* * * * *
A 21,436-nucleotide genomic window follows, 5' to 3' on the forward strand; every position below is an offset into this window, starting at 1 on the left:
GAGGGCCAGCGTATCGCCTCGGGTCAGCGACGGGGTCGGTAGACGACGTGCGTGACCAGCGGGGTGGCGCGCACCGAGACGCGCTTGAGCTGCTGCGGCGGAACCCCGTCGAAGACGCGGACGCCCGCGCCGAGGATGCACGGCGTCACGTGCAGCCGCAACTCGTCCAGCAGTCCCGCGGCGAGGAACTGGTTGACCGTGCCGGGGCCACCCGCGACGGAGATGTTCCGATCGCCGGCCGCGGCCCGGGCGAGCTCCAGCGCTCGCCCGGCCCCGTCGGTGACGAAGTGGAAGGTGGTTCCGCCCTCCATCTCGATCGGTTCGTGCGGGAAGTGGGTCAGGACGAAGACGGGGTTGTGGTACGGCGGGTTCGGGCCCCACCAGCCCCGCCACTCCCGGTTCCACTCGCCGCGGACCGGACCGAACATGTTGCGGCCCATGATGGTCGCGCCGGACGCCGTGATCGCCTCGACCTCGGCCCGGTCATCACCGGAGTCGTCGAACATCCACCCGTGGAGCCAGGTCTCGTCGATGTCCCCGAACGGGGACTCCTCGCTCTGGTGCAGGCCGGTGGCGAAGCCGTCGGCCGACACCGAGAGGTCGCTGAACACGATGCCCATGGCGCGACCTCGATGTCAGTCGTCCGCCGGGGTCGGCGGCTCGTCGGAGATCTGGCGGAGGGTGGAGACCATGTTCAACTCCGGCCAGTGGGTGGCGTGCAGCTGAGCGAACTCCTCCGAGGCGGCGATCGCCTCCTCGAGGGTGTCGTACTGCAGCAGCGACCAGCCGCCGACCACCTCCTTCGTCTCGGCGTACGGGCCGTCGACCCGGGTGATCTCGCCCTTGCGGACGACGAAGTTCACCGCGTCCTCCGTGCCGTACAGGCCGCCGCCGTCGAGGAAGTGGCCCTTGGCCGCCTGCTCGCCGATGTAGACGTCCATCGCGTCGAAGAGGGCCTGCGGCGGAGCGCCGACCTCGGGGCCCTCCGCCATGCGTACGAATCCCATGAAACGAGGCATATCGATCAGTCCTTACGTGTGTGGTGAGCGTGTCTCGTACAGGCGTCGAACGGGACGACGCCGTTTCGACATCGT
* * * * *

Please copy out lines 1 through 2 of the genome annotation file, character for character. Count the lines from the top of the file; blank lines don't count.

A 21,436-nucleotide genomic window follows, 5' to 3' on the forward strand; every position below is an offset into this window, starting at 1 on the left:
GAGGGCCAGCGTATCGCCTCGGGTCAGCGACGGGGTCGGTAGACGACGTGCGTGACCAGCGGGGTGGCGCGCACCGAGACGCGCTTGAGCTGCTGCGGCGGAACCCCGTCGAAGACGCGGACGCCCGCGCCGAGGATGCACGGCGTCACGTGCAGCCGCAACTCGTCCAGCAGTCCCGCGGCGAGGAACTGGTTGACCGTGCCGGGGCCACCCGCGACGGAGATGTTCCGATCGCCGGCCGCGGCCCGGGCGAGCTCCAGCGCTCGCCCGGCCCCGTCGGTGACGAAGTGGAAGGTGGTTCCGCCCTCCATCTCGATCGGTTCGTGCGGGAAGTGGGTCAGGACGAAGACGGGGTTGTGGTACGGCGGGTTCGGGCCCCACCAGCCCCGCCACTCCCGGTTCCACTCGCCGCGGACCGGACCGAACATGTTGCGGCCCATGATGGTCGCGCCGGACGCCGTGATCGCCTCGACCTCGGCCCGGTCATCACCGGAGTCGTCGAACATCCACCCGTGGAGCCAGGTCTCGTCGATGTCCCCGAACGGGGACTCCTCGCTCTGGTGCAGGCCGGTGGCGAAGCCGTCGGCCGACACCGAGAGGTCGCTGAACACGATGCCCATGGCGCGACCTCGATGTCAGTCGTCCGCCGGGGTCGGCGGCTCGTCGGAGATCTGGCGGAGGGTGGAGACCATGTTCAACTCCGGCCAGTGGGTGGCGTGCAGCTGAGCGAACTCCTCCGAGGCGGCGATCGCCTCCTCGAGGGTGTCGTACTGCAGCAGCGACCAGCCGCCGACCACCTCCTTCGTCTCGGCGTACGGGCCGTCGACCCGGGTGATCTCGCCCTTGCGGACGACGAAGTTCACCGCGTCCTCCGTGCCGTACAGGCCGCCGCCGTCGAGGAAGTGGCCCTTGGCCGCCTGCTCGCCGATGTAGACGTCCATCGCGTCGAAGAGGGCCTGCGGCGGAGCGCCGACCTCGGGGCCCTCCGCCATGCGTACGAATCCCATGAAACGAGGCATATCGATCAGTCCTTACGTGTGTGGTGAGCGTGTCTCGTACAGGCGTCGAACGGGACGACGCCGTTTCGACATCGT